The Stranglehold of China’s Search Engine Baidu on Google

The only chance for Google to come out of the hold is by slowly acquiring Baidu’s shares, where it has already acquired around 2.6 % percent. The stranglehold, more or less, started when Baidu refused Google’s attempt to buy it, with a belief that it will be much better off if it continues doing what it is doing by its own. The truth of the matter is Google is not doing badly either when the percentage of users is taken into consideration from the 103 million users in China. has a share, as of September 2005 of 51.5 percent, while Google has around 32.9 percent. The other major palyers that includes Yahoo and its subsidiary called 3212 search engine company that it paid 120 million for has 3.7 percent, Sohu and Sina the other major local players hold close to 9 percent.

One major difference is the type of users that are flocking to the two search engines. Google has appeal to those who are well-educated and higher income earners, whereas Baidu has appeal to those who are low-income earners and mainly students who are attracted to its MP3 free music download. The speculation is as the students graduate, will they remain loyal to Baidu or will Google’s offerings entice them?

Baidu and Google have a few similarities that are worth mentioning. Both are addressing the number 100 in their names. Baidu in Chines means “one hundred times” and it gets its name according to reports from a 12th century Song Dynasty poem that has to do with searching for a beautiful woman among the big number of the masses. Whereas, Google is a slightly altered form of googol, which is 10 to the power of 100. Also the term Google is a little bit altered form for dog in Chinese and Baidu is using a dog’s paw print for its logo, which shows the founder was, more or less, an insider, in fact a byproduct of the era. Baidu has claimed that it has more than 300 million searchable Web sites and the size is still growing.

The founder of the company, the thirty-six old Robin Li owns 25.8% the company’s stock. A recent release revealed that the founder could be worth $1 billion whereas the company is $4 billion worth. He holds a bachelor’s degree in information science from Peking University and a master degree in computer science from the State University of New York at Buffalo. He was working for Infoseek, one of the pioneers of search engine technology from 1997 up to 1999 as a staff engineer, and earlier, from 1994 to 1997, he was working for IDD Information Services.

One of the main sources of Baidu’s income is from P4P “pay-for-performance” advertising, which uses the same method Google and the other search engines are using with their cost-per-performance method. The number five most visited Web site in the world, however, earned a modest income of $8.5 million while Google’s take for the last quarter was around $1.38 billion. The reason cited for the gap, aside from what was touched on above is, in China alone there are different economic strata groups that are frequenting each sites. Moreover, the disposable income of the Chines is very low when compared to the US where it hovers around $30,000 compared with $1500 annually in China, even for those who are well off economically.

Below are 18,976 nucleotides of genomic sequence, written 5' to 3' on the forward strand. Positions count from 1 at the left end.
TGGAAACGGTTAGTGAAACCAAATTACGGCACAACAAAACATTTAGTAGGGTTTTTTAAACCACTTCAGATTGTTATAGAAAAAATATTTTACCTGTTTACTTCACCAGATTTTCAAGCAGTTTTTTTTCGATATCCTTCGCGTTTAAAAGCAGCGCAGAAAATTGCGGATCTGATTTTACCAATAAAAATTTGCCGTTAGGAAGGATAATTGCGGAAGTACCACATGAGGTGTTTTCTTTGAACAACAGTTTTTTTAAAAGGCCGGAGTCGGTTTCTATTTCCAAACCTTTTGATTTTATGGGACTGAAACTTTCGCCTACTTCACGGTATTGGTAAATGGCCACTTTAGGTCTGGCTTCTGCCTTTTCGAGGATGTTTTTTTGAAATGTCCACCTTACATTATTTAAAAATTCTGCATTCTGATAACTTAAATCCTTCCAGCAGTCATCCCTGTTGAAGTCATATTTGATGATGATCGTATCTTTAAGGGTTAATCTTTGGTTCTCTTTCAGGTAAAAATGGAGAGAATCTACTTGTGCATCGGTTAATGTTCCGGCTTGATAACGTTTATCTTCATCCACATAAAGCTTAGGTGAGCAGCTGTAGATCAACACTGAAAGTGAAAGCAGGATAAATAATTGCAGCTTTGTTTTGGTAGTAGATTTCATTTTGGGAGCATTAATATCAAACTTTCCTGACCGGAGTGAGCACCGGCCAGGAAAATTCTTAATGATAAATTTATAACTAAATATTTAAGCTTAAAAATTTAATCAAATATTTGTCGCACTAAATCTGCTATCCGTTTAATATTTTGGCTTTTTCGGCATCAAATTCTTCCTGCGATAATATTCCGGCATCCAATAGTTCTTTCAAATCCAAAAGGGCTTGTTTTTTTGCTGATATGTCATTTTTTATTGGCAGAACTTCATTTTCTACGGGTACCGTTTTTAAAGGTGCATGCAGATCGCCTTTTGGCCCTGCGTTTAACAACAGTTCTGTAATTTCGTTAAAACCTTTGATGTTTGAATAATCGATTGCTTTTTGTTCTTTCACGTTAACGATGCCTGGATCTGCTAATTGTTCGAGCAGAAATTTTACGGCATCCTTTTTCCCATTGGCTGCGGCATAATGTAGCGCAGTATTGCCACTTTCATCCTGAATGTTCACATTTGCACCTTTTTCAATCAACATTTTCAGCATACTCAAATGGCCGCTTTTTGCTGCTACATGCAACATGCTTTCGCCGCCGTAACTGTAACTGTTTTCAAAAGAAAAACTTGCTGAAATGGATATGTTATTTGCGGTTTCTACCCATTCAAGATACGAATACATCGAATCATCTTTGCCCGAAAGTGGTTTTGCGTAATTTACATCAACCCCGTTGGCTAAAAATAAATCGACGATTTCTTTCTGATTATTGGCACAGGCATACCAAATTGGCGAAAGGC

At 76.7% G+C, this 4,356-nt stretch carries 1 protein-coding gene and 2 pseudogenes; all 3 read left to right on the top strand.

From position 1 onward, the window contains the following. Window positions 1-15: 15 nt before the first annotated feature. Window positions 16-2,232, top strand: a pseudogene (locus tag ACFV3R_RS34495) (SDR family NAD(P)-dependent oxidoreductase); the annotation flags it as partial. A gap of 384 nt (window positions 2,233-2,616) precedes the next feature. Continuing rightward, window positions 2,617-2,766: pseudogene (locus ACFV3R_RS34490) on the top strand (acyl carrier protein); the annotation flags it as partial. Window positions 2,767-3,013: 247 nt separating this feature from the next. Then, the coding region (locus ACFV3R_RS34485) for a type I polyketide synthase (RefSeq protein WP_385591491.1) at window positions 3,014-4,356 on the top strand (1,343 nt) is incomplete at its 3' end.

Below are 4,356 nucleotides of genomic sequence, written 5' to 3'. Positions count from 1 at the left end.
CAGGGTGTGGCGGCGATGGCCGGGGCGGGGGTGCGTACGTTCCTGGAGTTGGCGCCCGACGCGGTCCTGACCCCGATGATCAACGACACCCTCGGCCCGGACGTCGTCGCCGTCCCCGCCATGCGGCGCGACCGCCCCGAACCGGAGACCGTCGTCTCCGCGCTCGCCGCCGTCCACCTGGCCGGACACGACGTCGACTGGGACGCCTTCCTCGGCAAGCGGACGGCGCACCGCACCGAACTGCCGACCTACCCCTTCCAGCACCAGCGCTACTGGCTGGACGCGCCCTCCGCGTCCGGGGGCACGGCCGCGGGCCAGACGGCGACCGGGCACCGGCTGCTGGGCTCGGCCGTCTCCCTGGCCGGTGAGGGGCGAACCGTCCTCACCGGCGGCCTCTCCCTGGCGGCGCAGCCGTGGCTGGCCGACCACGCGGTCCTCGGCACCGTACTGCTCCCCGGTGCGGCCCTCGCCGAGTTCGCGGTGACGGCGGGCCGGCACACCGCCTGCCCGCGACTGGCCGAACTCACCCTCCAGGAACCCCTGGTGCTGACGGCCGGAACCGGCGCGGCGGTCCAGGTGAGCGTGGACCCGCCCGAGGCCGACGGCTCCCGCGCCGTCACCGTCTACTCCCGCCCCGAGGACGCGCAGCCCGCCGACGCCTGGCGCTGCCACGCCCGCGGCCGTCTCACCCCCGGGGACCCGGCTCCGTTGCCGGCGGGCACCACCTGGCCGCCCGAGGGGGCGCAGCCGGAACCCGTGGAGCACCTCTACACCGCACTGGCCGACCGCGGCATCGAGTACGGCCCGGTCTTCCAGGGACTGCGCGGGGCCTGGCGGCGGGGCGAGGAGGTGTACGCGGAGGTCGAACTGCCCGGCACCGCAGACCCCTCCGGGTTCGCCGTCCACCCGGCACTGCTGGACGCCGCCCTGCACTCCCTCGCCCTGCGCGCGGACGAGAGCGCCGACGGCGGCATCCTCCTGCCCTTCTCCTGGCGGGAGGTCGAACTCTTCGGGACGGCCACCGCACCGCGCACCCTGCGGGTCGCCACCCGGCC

As a result, those who do not have money are less likely to spend on ads giving the better edge to Google as far as generating better money is concerned, even if China is not yet the best place to make money from advertising, despite the fact that its economy is continuously growing. In addition, credit card usage is not yet widespread in China the key and the preferred medium to close sales over the Internet, where people are known to buy on impulse.

The most likelihood is even if Google will step up its effort to get a better foothold in China’s search engine market, like it was attested when Kai Fu-Li from Microsoft was hired to work on the local connection, which is key in doing business in China, Baidu hand-in-hand with the other local search engine service providers will make it very difficult for Google to succeed.

However, there are some weak points that might legitimize Google as the only search engine that will do better in the long run, because Baidu has a lot of problem with copy right infringement where the MP3 download for the most part breaches the copyright law, and it is putting it in hot water more frequently. Even if it is difficult to speculate on what will ensue, since MP3 is the main engine for driving traffic to Baidu’s search engine, if some kind of a cap is placed on the free downloading binge, it could affect it severely, which might not do any good to Google though, because most of Baidu’s users could find other local alternatives easily.

Consequently, except its staggering number, 103 million surfers, that is second to the US, it is difficult to say what is there for search engines unless they generate advertisement income, which is reported to be at a low-ebb. Google itself has not furnished a satisfactory reason why it is highly attracted to the Chines market knowing that there are local search engines that are giving service that is comparable, even better in some case than Google as far as the local need is concerned. For example, one of its recent strongholds, map service, is said to be delivered in a much better package by, which somehow had managed to have the local detailed city maps available, while Google is still relying on satellite photos. It is not only that whenever there is a need for documents that are in English, being among the better resorts, searchers will seek for Google, even if there will be stiff competition.

Most probably, that is why Google wants to buy Baidu and be done with the competition for good. Even if it does not mean the possibility is out of reach, when Google makes it there, it definitely might have to cough up a hefty price.

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